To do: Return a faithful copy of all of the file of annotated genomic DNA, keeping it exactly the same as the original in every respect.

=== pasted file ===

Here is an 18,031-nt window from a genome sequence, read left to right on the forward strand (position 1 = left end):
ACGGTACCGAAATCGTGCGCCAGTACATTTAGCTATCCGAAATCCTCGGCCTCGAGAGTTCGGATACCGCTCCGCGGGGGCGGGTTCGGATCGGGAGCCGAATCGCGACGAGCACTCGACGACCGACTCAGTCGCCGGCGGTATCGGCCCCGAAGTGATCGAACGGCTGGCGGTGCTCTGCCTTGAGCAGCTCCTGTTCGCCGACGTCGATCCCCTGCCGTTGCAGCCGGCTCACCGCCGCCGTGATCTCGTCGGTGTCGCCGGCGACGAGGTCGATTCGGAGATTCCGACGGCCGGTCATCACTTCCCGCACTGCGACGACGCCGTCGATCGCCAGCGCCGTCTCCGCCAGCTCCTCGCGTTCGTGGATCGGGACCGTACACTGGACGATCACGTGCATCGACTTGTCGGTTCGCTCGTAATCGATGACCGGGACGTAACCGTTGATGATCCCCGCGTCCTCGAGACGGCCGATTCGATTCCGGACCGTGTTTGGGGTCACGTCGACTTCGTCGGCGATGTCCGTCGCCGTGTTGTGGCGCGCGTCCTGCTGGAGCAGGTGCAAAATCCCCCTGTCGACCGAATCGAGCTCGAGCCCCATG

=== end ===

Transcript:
Here is an 18,031-nt window from a genome sequence, read left to right on the forward strand (position 1 = left end):
ACGGTACCGAAATCGTGCGCCAGTACATTTAGCTATCCGAAATCCTCGGCCTCGAGAGTTCGGATACCGCTCCGCGGGGGCGGGTTCGGATCGGGAGCCGAATCGCGACGAGCACTCGACGACCGACTCAGTCGCCGGCGGTATCGGCCCCGAAGTGATCGAACGGCTGGCGGTGCTCTGCCTTGAGCAGCTCCTGTTCGCCGACGTCGATCCCCTGCCGTTGCAGCCGGCTCACCGCCGCCGTGATCTCGTCGGTGTCGCCGGCGACGAGGTCGATTCGGAGATTCCGACGGCCGGTCATCACTTCCCGCACTGCGACGACGCCGTCGATCGCCAGCGCCGTCTCCGCCAGCTCCTCGCGTTCGTGGATCGGGACCGTACACTGGACGATCACGTGCATCGACTTGTCGGTTCGCTCGTAATCGATGACCGGGACGTAACCGTTGATGATCCCCGCGTCCTCGAGACGGCCGATTCGATTCCGGACCGTGTTTGGGGTCACGTCGACTTCGTCGGCGATGTCCGTCGCCGTGTTGTGGCGCGCGTCCTGCTGGAGCAGGTGCAAAATCCCCCTGTCGACCGAATCGAGCTCGAGCCCCATG